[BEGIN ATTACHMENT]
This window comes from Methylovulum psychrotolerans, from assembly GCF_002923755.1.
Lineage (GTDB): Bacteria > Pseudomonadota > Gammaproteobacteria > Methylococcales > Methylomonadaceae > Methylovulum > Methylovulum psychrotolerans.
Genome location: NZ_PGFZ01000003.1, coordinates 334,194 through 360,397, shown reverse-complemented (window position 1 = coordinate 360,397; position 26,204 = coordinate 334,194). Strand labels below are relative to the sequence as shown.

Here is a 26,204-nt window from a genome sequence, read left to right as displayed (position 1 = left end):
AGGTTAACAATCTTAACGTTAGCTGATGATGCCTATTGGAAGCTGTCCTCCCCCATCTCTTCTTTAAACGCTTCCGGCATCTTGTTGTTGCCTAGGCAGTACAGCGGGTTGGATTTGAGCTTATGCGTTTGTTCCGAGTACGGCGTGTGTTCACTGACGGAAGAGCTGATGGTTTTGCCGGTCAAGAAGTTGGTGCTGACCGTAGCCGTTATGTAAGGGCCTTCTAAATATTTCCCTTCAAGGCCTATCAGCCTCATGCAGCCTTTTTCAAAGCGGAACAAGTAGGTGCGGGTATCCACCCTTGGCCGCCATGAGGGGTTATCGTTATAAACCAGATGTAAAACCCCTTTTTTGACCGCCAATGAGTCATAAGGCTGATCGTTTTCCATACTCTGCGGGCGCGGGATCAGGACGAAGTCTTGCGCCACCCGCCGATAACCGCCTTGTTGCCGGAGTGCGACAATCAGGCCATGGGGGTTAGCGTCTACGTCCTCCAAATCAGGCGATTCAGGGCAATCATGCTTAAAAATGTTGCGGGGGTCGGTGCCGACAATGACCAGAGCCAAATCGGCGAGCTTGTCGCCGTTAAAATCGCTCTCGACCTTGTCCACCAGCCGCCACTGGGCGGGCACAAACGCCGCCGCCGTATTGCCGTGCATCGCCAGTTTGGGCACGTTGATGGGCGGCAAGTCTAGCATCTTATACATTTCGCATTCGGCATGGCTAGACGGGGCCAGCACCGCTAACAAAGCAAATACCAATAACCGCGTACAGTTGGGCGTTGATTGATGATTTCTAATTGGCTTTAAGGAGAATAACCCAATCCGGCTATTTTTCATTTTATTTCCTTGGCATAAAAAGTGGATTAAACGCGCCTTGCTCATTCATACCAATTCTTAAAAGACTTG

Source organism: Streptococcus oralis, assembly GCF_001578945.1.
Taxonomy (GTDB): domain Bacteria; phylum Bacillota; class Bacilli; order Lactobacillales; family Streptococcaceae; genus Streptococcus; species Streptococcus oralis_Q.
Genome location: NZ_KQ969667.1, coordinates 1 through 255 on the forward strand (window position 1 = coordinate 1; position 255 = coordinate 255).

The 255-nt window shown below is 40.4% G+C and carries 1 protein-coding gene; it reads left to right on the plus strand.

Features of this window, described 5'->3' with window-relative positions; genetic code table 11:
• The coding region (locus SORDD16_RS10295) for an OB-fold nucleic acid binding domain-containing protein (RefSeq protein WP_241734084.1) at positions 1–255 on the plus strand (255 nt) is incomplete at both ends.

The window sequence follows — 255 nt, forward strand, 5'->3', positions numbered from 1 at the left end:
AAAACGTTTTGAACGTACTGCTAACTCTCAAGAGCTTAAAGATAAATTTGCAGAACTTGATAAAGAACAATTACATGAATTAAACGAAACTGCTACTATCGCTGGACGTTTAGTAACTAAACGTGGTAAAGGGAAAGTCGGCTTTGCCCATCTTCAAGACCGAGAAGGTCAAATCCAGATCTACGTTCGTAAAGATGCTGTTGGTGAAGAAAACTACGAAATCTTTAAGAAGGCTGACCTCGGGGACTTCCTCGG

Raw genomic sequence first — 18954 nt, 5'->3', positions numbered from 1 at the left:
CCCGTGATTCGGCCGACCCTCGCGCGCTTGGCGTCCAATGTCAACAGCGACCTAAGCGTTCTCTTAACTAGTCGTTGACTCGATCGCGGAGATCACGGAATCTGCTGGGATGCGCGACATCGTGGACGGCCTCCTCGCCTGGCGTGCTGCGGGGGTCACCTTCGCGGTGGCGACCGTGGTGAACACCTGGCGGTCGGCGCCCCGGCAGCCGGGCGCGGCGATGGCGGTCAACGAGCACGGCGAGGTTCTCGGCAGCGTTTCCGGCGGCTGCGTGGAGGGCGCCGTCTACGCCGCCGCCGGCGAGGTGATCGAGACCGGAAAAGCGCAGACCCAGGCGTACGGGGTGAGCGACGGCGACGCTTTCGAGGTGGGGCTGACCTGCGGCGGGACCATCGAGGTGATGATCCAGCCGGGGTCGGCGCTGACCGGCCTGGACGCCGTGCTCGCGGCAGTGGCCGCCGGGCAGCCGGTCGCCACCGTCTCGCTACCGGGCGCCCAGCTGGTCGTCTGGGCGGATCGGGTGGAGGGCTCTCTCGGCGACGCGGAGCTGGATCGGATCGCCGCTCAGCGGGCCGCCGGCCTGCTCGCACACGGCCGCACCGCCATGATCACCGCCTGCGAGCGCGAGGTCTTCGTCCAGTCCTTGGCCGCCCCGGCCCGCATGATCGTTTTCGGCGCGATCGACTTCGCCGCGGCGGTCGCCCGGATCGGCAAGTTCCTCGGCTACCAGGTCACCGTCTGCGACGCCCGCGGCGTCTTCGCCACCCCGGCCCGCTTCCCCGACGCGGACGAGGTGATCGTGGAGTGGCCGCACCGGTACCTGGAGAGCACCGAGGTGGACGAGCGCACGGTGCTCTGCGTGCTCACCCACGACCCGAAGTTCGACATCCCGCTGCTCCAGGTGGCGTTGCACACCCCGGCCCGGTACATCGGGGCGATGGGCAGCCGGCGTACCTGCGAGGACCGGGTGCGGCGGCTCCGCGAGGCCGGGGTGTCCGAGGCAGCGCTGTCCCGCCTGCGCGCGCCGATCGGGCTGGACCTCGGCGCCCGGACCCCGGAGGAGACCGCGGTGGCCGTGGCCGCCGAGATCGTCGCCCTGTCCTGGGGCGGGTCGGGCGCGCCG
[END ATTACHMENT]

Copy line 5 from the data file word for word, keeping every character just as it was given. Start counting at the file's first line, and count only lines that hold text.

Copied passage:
AGGTTAACAATCTTAACGTTAGCTGATGATGCCTATTGGAAGCTGTCCTCCCCCATCTCTTCTTTAAACGCTTCCGGCATCTTGTTGTTGCCTAGGCAGTACAGCGGGTTGGATTTGAGCTTATGCGTTTGTTCCGAGTACGGCGTGTGTTCACTGACGGAAGAGCTGATGGTTTTGCCGGTCAAGAAGTTGGTGCTGACCGTAGCCGTTATGTAAGGGCCTTCTAAATATTTCCCTTCAAGGCCTATCAGCCTCATGCAGCCTTTTTCAAAGCGGAACAAGTAGGTGCGGGTATCCACCCTTGGCCGCCATGAGGGGTTATCGTTATAAACCAGATGTAAAACCCCTTTTTTGACCGCCAATGAGTCATAAGGCTGATCGTTTTCCATACTCTGCGGGCGCGGGATCAGGACGAAGTCTTGCGCCACCCGCCGATAACCGCCTTGTTGCCGGAGTGCGACAATCAGGCCATGGGGGTTAGCGTCTACGTCCTCCAAATCAGGCGATTCAGGGCAATCATGCTTAAAAATGTTGCGGGGGTCGGTGCCGACAATGACCAGAGCCAAATCGGCGAGCTTGTCGCCGTTAAAATCGCTCTCGACCTTGTCCACCAGCCGCCACTGGGCGGGCACAAACGCCGCCGCCGTATTGCCGTGCATCGCCAGTTTGGGCACGTTGATGGGCGGCAAGTCTAGCATCTTATACATTTCGCATTCGGCATGGCTAGACGGGGCCAGCACCGCTAACAAAGCAAATACCAATAACCGCGTACAGTTGGGCGTTGATTGATGATTTCTAATTGGCTTTAAGGAGAATAACCCAATCCGGCTATTTTTCATTTTATTTCCTTGGCATAAAAAGTGGATTAAACGCGCCTTGCTCATTCATACCAATTCTTAAAAGACTTG